Descendants of the African American slave Melvina Shields, black and white, gathered recently in Rex, Georgia. Genealogical research and DNA testing masterminded by journalist Rachel L. Swarns has suggested that Melvina was the great-great-great grandmother of US First Lady Michelle Obama.

I think I’ve got the genealogical point right. Ms Swarns just writes : “The DNA testing indicated that Melvinia’s owner’s son was the likely father of Melvinia’s biracial child, Dolphus Shields. (Dolphus Shields is the first lady’s great-great grandfather.)”

In any case it seems that the first lady’s husband is not the only mixed race American adult in her family. And it also seems likely enough that, one way or another, the majority of people living in the United States (or Canada) today are mixed race too.


The clever thing about the numbers pollster Nik Nanos devises for his CTV website feature is that, for the most part, they never quite tell you what all the other pollsters claim to predict — the shares of the popular vote the parties would get if the election were held today.

Carving the roast on a winter night in Ottawa. Some will not be impressed. Others ...

So on the basis of his weekly numbers it is that much harder to prove Mr Nanos wrong about the results of an election.

The Nanos “Party Power Index,” eg, is “comprised of a basket of political goods that includes ballot preferences, accessible voters, preferred PM views and evaluations of the leaders. It is modeled similar to a standard confidence index.”

If you somehow do understand this, then it may also mean something to you that, as of January 21, 2015, “the federal Liberals are at 57 points out of 100 followed by the Conservatives at 51 points, the NDP at 49 points, the Green Party at 32 points and the BQ at 27 points (QC only).”

Another of the Nanos numbers is more straightforward : “Asked a series of independent questions for each federal party, 58 per cent of Canadians would consider voting Liberal, 46 per cent would consider voting NDP, 43 per cent would consider voting Conservative, and 29 per cent would consider voting for the Greens.”

This statistic also suggests that, of all three major parties, the Conservatives have the least broadly based support among Canadians at large. They still might win the federal election this year (I remain in the October 19 camp myself) — as a result of the particular political arithmetic built into our electoral system in its present incarnation. But this would not be the most democratic or even the fairest result. At the moment, the federal Liberals are the only party that a solid majority of the Canadian people will consider voting for! (And even the New Democrats have somewhat more broadly based support than the Conservatives.)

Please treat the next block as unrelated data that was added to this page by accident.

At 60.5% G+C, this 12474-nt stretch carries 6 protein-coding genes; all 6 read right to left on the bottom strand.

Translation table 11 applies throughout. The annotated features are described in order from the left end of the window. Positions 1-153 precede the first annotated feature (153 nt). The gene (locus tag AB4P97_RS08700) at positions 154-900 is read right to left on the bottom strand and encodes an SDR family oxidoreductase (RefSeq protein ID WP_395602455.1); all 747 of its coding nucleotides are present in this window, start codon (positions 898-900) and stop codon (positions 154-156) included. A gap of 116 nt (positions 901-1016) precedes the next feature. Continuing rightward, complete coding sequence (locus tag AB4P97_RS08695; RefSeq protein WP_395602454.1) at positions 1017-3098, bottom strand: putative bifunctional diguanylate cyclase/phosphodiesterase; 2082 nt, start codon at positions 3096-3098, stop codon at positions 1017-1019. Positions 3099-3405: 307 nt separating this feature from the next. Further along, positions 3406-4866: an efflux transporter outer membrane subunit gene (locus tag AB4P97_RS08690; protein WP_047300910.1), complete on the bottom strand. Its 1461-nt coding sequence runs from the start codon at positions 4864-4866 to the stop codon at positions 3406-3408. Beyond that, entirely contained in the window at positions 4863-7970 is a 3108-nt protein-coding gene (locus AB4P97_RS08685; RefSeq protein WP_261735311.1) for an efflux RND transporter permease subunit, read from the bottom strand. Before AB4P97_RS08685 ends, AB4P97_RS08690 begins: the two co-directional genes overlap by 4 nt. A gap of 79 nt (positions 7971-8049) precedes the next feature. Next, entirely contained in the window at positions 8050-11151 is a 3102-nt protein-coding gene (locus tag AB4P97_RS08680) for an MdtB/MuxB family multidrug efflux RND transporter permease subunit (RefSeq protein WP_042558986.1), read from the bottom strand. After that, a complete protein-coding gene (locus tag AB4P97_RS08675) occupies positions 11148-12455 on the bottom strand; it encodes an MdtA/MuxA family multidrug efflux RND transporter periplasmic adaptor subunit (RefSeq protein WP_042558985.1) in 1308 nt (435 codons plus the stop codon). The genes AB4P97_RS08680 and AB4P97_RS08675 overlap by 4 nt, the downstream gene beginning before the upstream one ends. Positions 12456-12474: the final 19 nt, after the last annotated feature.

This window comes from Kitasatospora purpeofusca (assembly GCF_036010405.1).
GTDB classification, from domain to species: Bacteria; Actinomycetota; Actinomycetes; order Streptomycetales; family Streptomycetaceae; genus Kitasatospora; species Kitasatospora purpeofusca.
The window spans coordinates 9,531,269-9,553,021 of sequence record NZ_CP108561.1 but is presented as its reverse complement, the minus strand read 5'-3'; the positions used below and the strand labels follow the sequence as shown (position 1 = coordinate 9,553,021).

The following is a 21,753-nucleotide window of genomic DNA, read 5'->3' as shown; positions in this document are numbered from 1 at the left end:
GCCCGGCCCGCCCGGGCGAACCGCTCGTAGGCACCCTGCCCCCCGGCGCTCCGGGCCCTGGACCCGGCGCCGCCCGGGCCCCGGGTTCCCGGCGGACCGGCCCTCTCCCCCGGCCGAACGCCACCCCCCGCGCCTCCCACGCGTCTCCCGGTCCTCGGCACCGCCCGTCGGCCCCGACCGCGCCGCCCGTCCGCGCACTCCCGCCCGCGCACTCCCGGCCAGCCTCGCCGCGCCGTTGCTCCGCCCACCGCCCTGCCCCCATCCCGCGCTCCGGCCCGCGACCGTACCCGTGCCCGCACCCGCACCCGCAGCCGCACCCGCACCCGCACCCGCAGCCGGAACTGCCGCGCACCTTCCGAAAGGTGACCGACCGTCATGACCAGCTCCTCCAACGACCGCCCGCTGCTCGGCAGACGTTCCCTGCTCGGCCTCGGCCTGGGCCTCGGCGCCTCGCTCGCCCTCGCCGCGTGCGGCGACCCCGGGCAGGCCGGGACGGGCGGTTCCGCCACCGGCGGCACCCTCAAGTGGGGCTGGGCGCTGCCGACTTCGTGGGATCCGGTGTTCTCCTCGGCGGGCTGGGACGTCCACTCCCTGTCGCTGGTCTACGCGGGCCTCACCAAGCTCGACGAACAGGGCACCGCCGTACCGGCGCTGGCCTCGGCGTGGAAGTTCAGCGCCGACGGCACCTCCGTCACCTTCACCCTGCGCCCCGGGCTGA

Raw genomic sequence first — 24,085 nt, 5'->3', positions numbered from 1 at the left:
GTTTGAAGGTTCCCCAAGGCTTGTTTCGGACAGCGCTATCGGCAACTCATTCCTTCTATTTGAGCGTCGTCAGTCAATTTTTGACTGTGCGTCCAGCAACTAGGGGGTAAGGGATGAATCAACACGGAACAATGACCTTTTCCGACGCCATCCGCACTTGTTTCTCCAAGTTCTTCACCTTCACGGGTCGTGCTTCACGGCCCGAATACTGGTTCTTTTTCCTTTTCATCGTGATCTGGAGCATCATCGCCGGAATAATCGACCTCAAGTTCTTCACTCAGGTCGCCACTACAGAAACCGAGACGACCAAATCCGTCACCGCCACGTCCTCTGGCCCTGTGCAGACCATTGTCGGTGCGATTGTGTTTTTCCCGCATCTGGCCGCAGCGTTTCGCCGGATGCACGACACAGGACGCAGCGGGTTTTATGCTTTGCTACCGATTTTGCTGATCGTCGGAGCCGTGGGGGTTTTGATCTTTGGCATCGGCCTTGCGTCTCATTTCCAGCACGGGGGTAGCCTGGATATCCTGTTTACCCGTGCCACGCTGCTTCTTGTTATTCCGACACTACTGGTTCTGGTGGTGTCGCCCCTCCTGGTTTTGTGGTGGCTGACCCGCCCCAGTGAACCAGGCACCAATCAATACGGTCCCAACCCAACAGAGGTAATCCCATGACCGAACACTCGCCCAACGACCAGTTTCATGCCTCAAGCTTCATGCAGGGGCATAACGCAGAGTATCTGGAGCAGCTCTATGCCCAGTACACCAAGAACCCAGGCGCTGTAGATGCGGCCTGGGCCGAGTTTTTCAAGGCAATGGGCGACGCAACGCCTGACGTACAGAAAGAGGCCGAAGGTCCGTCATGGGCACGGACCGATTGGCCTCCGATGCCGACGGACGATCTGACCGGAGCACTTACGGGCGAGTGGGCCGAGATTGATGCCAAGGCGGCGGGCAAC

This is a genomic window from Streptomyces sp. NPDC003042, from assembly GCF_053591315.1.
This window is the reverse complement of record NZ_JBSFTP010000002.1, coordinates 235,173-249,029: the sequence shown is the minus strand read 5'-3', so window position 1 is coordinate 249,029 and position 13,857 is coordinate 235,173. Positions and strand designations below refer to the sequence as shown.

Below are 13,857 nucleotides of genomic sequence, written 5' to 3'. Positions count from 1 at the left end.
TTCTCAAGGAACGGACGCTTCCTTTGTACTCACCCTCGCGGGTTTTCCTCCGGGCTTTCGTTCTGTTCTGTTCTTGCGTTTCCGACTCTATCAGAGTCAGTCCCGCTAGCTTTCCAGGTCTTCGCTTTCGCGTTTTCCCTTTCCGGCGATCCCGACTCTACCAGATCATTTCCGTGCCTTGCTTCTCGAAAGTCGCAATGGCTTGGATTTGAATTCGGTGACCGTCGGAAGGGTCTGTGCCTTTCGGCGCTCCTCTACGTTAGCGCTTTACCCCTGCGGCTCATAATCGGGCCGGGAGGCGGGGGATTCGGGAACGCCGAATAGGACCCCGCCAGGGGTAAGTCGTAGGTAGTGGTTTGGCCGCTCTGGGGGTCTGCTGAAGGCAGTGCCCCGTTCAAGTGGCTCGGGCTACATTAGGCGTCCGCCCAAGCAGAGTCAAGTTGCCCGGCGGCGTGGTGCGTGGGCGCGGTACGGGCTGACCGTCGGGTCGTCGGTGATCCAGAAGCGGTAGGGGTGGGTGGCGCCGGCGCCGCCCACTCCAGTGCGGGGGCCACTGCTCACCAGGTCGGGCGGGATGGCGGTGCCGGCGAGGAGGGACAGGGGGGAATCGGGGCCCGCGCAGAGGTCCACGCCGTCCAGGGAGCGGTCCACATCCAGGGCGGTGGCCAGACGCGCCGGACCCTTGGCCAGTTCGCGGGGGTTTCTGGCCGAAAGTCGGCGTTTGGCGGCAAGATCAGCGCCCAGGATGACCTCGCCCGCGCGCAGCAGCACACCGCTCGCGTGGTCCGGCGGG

Eugenie Bouchard smiles as she receives gifts from her supporters after winning over Lauren Davis of the US at the Australian Open tennis championship in Melbourne, Friday, January 17, 2014. (AP Photo/Aijaz Rahi.)

Like others I was surprised by “Bank of Canada unexpectedly drops interest rate to deal with ‘oil shock‘” — and the related “Loonie tumbles after Canadian interest rate surprise” and “TSX surges on news of interest rate reduction.”

Was it a good or bad thing for Bank of Canada governor Stephen Poloz to deal with the impact of falling oil prices, by lowering Canada’s trend setting rate (or “target for the overnight rate” as the Bank says itself), from one per cent to 0.75 per cent this past Wednesday, January 21 — in “a move that blindsided the vast majority of experts”?

Time will tell, as usual. Meanwhile, if you need encouragement try “Interest rate cut may boost job creation, home ownership” and/or “Mortgage rates to decline following rate cut: economists.” (And the expert views of even several economists plus $2.99 will get you bacon and egg on an English muffin at Tim Horton’s — before taxes.)

Meanwhile again, as Governor Poloz was making his announcement, Justin Trudeau’s “Liberal Party of Canada concluded its Winter Caucus meetings in Southwestern Ontario today with a clear message to Canadians: we are building a strong team and plan that prioritizes success for all Canadians.”

The Canadian-born American liberal economist John Kenneth Galbraith (1908–2006) who grew up in the agrarian democratic heartland of Southwestern Ontario, where his father was a Liberal Party activist.

It is intriguing as well, I think, that Trudeau’s economic advisory team includes Mike Moffatt, a professor at Western University’s Ivey Business School — and a “trade expert who also focuses on the economy of southwestern Ontario, likely a key 2015 election battleground.”

In any case I want to end this too-long exercise with a bow to the past. Southwestern Ontario has had recurrent Conservative tendencies for some time now. But it fell for the McGuinty Liberals provincially in 2003 and 2007,  and it is ancient Liberal and old Grit territory — agrarian democratic homeland of the iconoclastic Canadian economic historian and communications theorist, Harold Innis, and the great (Canadian-born) American liberal economist, John Kenneth Galbraith.

In the 19th century Southwestern Ontario was often known as “The Peninsula” —   surrounded as it is by Lakes Erie, Huron, St. Clair, and Georgian Bay and so forth. And the Conservative John A Macdonald once more or less famously told the Montreal Gazette : “The Peninsula must not get command of the ship. It is occupied by Yankees and Covenanters … the most yeasty and unsafe of populations.”

Liberal leader Justin Trudeau en famille.

This is the deep and traditional Southwestern Ontario the Trudeau Liberals ought to want to revive. It is not what it was once, but it is still breathing. It helped Bob Rae’s New Democrats win the 1990 Ontario provincial election. And it liked the McGuinty Liberals in 2003 and 2007. Federally Southwestern Ontario fell for the Harper Conservatives big time in 2011. Can Justin Trudeau win it back into the Liberal fold ? See the Toronto Star feature : “Why Justin Trudeau needs Southwestern Ontario: Walkom … The region has become a wasteland for the Liberals. If Trudeau wants to be prime minister, he’ll have to change that.” And, in the very end, only the hairdressers of such places as Woodstock, St. Thomas, Windsor, Sarnia, Goderich, Wingham, Owen Sound, Wiarton, Stratford, and St. Mary’s will know for sure.